I appreciate that this year’s holidays are going to be very different than what we have experienced in the past. We are most certainly grieving the loss of familiar celebrations with family and friends all gathered in one space. My personal hope is to be mindful and pay attention. Maybe, just maybe, I will find some blessings in the adaptation. I want to share a story, from several years ago, with you.
For years, Mickey, a teacher at the preschool attached to the church where I work, was someone I heard about often and saw occasionally in the hallway. I heard about her lengthy battle with breast cancer and all the treatments. I heard about her remarkable strength and stamina. I heard of her fierce loyalty to her family, her colleagues, and the children she taught. I witnessed her quick stride (always on a mission), her incredible gift of working with children and the respect she earned from her fellow teachers. Hearing about Mickey and seeing her at work could not have prepared me for the gift ahead.
It was not until the last few months of her life that I really had the privilege to get to know Mickey. I understood from Carol, her boss, that things were not well. However, a phone call from her husband Jon is what prompted my contact with this incredible woman. I must admit I was a bit intimidated to reach out. Mickey had the reputation for unshakeable independence and being able to hold her own. She was known as “a tough cookie.” I called her and instantly felt at ease when she agreed to meet with me.
On my first visit, I brought her a prayer shawl, which she immediately wrapped around herself. She was holding on to a warm cup of tea a friend had brought to her. We connected, at once, through our love for Starbucks tea. We talked and quickly our conversation turned more serious. She expressed such sadness that her terminal diagnosis was the reason her children were hurting. We discussed that, as moms, all you ever want is to take your children’s pain away.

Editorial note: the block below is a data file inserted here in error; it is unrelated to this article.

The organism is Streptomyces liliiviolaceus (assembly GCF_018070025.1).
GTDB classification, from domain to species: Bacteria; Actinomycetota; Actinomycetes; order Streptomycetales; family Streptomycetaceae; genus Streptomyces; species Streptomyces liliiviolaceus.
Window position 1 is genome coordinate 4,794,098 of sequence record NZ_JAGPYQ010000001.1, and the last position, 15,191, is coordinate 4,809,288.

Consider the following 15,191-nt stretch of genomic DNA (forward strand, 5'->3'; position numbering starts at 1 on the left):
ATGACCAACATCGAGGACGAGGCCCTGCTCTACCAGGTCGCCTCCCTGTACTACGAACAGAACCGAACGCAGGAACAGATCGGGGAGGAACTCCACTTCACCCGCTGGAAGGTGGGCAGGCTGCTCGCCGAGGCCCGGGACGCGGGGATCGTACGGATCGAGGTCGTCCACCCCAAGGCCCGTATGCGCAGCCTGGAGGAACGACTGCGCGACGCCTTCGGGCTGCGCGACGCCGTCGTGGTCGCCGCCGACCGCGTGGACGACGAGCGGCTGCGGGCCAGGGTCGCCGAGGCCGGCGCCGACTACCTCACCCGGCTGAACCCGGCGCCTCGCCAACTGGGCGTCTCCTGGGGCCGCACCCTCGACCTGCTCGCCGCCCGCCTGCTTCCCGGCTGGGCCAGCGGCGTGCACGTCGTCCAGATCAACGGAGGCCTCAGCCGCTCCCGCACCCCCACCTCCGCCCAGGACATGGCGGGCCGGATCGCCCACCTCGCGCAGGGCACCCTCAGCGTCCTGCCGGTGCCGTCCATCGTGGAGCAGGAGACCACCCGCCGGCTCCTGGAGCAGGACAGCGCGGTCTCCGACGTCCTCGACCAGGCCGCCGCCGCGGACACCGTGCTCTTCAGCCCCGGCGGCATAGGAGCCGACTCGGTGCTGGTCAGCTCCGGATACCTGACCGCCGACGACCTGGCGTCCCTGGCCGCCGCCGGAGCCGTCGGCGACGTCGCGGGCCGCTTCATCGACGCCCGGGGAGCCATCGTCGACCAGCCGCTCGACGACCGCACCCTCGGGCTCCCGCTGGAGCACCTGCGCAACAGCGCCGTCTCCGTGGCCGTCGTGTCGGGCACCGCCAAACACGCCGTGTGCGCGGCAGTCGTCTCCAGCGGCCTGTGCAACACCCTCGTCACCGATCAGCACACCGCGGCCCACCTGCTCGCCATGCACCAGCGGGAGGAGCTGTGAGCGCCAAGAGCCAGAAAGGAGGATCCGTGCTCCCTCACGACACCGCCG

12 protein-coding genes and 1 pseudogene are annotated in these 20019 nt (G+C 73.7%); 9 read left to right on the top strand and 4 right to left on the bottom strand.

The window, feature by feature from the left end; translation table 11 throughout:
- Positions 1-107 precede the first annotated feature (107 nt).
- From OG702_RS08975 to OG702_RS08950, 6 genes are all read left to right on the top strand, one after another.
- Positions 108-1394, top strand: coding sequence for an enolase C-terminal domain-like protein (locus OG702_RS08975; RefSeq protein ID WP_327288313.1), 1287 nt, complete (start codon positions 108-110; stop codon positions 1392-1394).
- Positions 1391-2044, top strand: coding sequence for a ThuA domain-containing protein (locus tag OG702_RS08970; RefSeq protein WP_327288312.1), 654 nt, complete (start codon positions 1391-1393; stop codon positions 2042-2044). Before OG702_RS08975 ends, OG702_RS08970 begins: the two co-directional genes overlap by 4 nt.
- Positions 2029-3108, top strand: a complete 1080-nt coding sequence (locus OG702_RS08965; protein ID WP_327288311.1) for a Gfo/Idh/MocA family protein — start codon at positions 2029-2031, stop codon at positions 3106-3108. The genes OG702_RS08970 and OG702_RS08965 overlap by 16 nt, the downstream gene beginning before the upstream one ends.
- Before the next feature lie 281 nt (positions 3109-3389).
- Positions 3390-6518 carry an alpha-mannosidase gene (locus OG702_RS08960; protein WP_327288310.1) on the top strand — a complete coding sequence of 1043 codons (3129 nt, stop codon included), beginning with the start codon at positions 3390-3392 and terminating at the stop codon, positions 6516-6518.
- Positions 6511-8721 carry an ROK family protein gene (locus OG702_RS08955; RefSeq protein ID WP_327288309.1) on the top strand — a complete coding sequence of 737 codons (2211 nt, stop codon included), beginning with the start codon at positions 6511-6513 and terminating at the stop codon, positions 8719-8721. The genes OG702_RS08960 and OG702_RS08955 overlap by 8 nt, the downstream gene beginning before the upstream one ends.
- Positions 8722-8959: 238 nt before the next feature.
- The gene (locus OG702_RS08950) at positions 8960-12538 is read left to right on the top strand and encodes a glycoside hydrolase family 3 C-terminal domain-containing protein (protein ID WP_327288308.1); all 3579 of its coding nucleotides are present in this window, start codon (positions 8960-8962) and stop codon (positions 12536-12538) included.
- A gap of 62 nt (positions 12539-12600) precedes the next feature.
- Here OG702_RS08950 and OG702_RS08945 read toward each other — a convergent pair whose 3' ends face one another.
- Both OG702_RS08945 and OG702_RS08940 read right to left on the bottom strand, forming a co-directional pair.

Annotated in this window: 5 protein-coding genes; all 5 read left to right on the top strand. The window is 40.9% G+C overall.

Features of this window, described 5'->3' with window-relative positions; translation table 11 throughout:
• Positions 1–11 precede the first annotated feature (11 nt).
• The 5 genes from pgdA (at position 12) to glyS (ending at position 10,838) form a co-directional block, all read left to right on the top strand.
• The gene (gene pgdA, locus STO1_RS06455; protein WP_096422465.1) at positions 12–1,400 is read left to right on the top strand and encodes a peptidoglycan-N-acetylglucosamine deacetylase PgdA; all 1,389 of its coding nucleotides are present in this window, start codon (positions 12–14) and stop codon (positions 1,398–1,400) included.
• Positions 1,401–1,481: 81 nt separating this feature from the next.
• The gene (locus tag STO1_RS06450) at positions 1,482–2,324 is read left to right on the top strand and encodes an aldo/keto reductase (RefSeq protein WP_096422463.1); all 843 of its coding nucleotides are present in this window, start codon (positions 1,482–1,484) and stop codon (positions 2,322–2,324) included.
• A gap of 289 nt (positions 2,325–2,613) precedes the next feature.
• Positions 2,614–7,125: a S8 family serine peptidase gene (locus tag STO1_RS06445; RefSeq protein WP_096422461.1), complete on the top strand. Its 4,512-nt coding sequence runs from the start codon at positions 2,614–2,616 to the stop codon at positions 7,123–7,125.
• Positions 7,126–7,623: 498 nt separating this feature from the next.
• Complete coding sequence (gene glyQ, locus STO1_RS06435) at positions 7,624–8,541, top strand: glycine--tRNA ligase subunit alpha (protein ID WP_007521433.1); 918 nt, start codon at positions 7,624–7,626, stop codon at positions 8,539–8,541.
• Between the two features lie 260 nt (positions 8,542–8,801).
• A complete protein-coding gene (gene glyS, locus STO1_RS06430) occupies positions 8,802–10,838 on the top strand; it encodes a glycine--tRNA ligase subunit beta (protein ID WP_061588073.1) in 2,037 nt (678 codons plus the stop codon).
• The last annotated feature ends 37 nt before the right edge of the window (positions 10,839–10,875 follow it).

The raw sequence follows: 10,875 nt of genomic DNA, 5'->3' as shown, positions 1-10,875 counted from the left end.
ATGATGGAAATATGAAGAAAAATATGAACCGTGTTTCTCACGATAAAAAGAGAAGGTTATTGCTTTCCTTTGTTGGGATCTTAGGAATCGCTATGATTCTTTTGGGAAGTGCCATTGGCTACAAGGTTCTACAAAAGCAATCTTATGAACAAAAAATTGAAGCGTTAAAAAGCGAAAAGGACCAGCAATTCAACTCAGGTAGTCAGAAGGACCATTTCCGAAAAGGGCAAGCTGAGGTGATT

Each time I visited Mickey, we would sit in her living room with her fireplace going. I commented on how nice it was to have the warmth all day long. She told me they had installed gas logs a long time ago. When I mentioned that Mark and I were thinking of doing the same thing, Mickey spoke with conviction when she said how much she loved flipping a switch and having an instant flame. The stockings were hung from the fireplace and the decorated tree went up in the window. For all intents and purposes, it was Christmas in the Phillips’ home.
Christmas also came to Mickey’s house in the form of a preschool teacher party. I teased her that the best way to host a gathering was to have the festivities come to you so you sit back and soak it all in. Since everyone knew she had a sweet tooth, she shared that there were enough cookies to open up her own bakery. Mickey, with her wisps of hair and frail frame, looked delighted in a picture of herself decked out in a Christmas hat at the party. All you see is that infectious smile.